Finding COPD Support

An important part of living with COPD is finding the right support, both for you and your caregivers.

You are not alone, and it is okay to ask for help. Family, friends, co-workers and your healthcare team can be part of your support team. Remember, your family and friends may like to offer help but may need some guidance on the type of help you need most. Not everyone living with COPD will have the same type of support needs, but the more common types of support given are physical, emotional, and social.

Think about the activities or parts of your daily routine that you can do easily without help. Then think about the activities or tasks that you are not able to do, or you can do but cause you to tire or become short of breath easily. Consider asking for help with the activities that you have a harder time completing or doing safely.

Caregivers, family and friends can support you in many ways. Some people living with COPD may need help understanding diagnosis, symptoms or knowing what steps to take when their COPD is getting worse. At times, you may have trouble using your oxygen equipment, lifting or moving around the heavier oxygen tanks or remembering to take your medications. Your support team can learn how to use the oxygen equipment or assist with medication management.  

Your support team can also encourage you to live a healthier lifestyle. Share with them ways they can help you stay more active, eat healthier or provide encouragement if you are quitting smoking. Ask them if they would be interested in joining you on walks or being your quit smoking buddy or support system.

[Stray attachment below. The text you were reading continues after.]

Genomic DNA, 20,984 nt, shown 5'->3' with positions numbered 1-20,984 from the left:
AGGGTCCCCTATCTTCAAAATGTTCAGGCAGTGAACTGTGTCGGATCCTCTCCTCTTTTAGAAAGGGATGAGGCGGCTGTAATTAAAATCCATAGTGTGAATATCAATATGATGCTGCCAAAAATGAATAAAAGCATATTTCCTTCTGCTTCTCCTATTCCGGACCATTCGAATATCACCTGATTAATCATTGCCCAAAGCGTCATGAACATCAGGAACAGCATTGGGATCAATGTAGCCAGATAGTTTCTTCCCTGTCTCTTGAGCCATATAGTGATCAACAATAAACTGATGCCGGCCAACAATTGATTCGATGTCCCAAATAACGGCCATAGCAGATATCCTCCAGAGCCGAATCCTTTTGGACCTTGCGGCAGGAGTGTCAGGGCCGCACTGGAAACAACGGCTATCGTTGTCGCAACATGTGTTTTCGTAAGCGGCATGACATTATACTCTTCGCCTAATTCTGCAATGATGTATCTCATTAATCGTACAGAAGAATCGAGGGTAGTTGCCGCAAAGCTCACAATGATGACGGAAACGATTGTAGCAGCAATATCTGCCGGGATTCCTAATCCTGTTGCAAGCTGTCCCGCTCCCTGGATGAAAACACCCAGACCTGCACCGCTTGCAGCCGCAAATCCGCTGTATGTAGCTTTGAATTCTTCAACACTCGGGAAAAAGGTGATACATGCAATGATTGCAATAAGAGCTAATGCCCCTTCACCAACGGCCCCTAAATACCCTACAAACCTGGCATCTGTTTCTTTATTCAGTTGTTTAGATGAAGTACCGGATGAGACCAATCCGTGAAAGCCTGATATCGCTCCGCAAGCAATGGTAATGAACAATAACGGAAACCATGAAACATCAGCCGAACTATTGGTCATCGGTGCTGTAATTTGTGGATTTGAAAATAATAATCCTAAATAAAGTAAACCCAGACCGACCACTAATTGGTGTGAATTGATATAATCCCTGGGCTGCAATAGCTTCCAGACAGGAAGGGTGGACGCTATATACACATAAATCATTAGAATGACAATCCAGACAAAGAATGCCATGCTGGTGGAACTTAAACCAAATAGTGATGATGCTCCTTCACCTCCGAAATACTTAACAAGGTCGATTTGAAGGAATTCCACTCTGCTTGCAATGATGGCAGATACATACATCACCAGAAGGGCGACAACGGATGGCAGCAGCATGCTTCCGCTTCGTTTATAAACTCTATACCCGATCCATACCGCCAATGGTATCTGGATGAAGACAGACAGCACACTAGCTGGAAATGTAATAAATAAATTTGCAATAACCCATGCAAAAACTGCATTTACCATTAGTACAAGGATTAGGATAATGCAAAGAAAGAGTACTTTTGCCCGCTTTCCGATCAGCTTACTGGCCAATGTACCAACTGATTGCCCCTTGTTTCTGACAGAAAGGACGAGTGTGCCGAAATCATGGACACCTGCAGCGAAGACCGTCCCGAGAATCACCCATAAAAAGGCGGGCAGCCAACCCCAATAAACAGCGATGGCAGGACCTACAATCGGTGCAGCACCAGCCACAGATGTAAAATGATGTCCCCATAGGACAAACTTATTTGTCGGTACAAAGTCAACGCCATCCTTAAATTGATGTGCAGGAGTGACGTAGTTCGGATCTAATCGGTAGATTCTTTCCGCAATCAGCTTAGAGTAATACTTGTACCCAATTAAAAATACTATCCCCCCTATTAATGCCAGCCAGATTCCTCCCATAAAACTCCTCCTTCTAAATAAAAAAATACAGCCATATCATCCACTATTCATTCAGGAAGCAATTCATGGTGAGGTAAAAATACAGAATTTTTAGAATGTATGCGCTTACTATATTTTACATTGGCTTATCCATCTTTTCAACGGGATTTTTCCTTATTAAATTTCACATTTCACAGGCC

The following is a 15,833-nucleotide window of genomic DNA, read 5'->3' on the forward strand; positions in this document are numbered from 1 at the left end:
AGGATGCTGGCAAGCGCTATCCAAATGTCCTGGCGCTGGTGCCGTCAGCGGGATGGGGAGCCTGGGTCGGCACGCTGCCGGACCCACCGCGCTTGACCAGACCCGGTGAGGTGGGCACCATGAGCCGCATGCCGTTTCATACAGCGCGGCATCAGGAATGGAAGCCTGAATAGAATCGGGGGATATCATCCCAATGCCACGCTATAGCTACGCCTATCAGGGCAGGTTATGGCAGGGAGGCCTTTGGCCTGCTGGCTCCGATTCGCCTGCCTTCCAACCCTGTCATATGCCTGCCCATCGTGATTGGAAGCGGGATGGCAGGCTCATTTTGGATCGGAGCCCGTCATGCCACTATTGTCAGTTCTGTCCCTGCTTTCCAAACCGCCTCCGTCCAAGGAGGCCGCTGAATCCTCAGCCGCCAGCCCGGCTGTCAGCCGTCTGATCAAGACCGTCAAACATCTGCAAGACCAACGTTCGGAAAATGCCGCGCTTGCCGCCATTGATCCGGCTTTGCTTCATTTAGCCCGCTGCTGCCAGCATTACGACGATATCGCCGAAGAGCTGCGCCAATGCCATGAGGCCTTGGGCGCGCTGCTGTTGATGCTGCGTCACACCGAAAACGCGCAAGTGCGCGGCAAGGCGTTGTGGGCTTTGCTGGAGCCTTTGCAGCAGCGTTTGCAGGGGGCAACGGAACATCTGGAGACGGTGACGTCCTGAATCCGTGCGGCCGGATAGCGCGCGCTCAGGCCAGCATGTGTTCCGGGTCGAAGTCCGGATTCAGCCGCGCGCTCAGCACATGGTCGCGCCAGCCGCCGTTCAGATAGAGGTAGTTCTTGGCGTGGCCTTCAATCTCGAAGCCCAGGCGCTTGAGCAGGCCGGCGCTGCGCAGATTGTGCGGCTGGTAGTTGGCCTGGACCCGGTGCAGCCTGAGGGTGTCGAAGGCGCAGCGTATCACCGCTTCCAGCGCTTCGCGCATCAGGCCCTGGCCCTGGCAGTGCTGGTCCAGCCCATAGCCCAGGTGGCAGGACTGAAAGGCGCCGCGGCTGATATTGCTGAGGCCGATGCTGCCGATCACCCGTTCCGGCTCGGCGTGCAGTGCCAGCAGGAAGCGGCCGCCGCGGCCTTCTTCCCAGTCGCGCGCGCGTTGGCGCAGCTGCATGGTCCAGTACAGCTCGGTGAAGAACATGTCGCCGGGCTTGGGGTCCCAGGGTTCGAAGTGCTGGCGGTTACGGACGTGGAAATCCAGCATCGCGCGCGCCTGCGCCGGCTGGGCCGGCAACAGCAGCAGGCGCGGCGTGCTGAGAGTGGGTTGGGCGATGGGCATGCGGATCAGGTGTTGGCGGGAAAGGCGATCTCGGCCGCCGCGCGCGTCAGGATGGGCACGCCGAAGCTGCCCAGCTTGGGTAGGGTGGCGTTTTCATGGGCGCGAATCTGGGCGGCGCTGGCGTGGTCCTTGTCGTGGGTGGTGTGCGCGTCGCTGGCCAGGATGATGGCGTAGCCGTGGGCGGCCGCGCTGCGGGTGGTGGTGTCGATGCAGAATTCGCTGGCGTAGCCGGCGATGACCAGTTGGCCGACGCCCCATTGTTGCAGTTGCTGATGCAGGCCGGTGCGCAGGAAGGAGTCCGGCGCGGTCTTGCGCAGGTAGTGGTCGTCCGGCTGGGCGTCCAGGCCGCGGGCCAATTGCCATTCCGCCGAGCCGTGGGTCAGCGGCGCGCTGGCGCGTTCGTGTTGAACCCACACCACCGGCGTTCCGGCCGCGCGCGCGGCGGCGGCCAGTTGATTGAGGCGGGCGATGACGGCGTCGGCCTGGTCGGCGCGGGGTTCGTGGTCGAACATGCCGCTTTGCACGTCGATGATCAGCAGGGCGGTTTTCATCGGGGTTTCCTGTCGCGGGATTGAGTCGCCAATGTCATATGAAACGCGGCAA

Palliative care is another form of support. Palliative care is a team of healthcare providers, nurses, and social workers. It improves your quality of life by helping to relieve physical and emotional symptoms and can also help communication between you and your healthcare providers.

Taking care of your emotional health is as important as managing the physical symptoms of COPD. Your support team may be there when you are overcome with emotions and need someone to listen. If you find these feelings or emotions are not going away, talk to your healthcare team about your mood and ask for a referral to a mental health professional. Types of mental health professionals may include a psychologist, psychiatrist, or licensed social worker. If you are having trouble finding a licensed professional, contact your insurance to find in-network providers or search for in person or virtual programs online.

If you have trouble affording therapy, there may be low cost or affordable treatment options. These options may be available through your local health system, social service programs, area aging on agency, 2-1-1, federally qualified health center or health department. 

Support programs like Better Breathers Club or Living with COPDan online support community through Inspire, may help you feel less alone and connect you with others living with COPD.